As regular readers will know, I’m a bull on Indonesia. But one problem that occurs regularly there is the inability of the Indonesian government to refrain from changing or trying to change the rules of the game. Very unsettling.
We see it in the regular calls by the government to re-negotiate the commercial gas contracts that S’pore has with Indonesia*. We also see it in the plan mooted last year by the central bank to limit bank ownership to 49%. This would mean Temasek, all three local banks, and M’sian banks having to cut back their holdings. So far nothing concrete has emerged.
Now Indonesia will force foreign firms to sell down stakes in mines by the 10th year of production, with domestic ownership to be at least 51%, in a move likely to hurt existing miners and scare off potential investors. The new rule is the latest government attempt to extract greater domestic profit from the vast mineral wealth in the world’s top exporter of thermal coal and tin. Indonesia contains some of the world’s richest mineral deposits, such as the Freeport-run Grasberg, the world’s largest gold mine, and its fast-growing mining sector accounts for about 11% of GDP.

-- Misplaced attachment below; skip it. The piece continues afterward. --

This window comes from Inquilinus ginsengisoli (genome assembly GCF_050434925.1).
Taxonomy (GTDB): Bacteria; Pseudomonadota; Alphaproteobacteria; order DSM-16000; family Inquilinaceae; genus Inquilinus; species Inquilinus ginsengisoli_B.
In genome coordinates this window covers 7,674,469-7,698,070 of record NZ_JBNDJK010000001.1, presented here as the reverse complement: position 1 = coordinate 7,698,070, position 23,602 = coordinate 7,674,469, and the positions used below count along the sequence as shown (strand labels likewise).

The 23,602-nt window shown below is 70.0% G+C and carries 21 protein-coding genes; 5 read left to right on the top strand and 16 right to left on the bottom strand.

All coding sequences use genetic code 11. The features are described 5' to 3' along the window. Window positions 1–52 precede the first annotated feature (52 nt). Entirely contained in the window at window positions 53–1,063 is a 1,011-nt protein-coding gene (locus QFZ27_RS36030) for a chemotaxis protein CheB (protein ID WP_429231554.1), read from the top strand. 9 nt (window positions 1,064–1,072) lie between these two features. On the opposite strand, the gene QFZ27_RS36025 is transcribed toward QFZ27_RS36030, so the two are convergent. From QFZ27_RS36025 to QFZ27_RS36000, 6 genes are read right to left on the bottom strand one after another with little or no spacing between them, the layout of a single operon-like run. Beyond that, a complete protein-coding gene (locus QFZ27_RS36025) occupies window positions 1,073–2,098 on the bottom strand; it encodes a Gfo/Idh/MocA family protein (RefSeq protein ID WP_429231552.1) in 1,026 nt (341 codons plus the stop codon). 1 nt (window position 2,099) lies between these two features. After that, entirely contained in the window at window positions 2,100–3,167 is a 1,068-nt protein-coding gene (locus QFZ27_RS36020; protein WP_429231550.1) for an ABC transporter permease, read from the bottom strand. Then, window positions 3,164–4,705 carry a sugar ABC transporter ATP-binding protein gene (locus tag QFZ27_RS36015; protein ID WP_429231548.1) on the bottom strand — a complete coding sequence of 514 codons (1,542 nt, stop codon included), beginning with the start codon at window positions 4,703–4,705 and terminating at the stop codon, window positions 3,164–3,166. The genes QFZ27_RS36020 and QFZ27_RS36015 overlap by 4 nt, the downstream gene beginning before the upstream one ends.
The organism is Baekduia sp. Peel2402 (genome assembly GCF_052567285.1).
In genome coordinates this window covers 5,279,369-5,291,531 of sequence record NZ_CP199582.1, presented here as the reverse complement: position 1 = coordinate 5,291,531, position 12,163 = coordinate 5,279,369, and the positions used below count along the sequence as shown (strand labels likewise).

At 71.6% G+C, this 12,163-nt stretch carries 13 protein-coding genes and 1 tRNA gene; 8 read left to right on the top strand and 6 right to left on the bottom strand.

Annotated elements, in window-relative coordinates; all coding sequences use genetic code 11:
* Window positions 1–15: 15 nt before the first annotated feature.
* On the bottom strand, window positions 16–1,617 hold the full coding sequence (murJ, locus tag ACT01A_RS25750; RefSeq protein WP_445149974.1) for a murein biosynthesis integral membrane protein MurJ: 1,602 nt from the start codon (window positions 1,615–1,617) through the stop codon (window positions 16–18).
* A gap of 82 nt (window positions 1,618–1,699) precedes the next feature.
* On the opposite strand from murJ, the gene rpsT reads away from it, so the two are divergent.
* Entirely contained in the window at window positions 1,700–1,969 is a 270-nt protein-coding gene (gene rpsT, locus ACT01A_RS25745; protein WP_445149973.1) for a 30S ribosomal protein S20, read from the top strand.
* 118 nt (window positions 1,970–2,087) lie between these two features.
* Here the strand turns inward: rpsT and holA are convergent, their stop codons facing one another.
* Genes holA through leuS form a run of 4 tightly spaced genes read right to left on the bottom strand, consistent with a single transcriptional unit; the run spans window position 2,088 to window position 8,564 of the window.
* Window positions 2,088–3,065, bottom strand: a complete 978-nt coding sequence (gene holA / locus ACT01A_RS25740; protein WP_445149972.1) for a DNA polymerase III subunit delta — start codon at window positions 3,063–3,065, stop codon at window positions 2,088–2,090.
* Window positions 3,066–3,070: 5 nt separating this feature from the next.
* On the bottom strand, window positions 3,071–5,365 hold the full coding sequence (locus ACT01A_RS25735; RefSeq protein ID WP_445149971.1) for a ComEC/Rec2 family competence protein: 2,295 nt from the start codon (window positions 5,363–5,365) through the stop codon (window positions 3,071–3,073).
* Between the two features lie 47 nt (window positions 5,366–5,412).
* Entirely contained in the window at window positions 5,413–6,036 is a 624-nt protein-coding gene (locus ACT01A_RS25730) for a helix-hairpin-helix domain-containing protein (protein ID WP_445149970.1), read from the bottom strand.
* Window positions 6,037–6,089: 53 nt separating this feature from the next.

The requirement, stated in a regulation on the mining ministry’s website, comes as the government is renegotiating contracts with the leading foreign metals miners in the country, Freeport McMoRan Copper & Gold Inc and Newmont Corp.
To be fair, the rule isn’t a brand new outbreak of resource nationalism. It is ad hoc legislation to fill in holes in a 2009 mining law, which followed 2003 revisions to royalties and 2001 rules on distributing mining revenue. The 2009 law required foreign owners to start divesting after five years of production, but didn’t say by how much. A number has now been provided, but it’s still not clear which existing mines the new terms will affect, if any.
*S’pore’s new liquefied terminal will be able to handle sufficient imports of the fuel to cover all of the country’s power needs, even if piped gas supply contracts with Malaysia and Indonesia are not renewed, a senior civil servant said a few days ago. It depends on natural gas for around 80% of its power generation needs, with the bulk sourced from Indonesia and Malaysia under long-term contracts.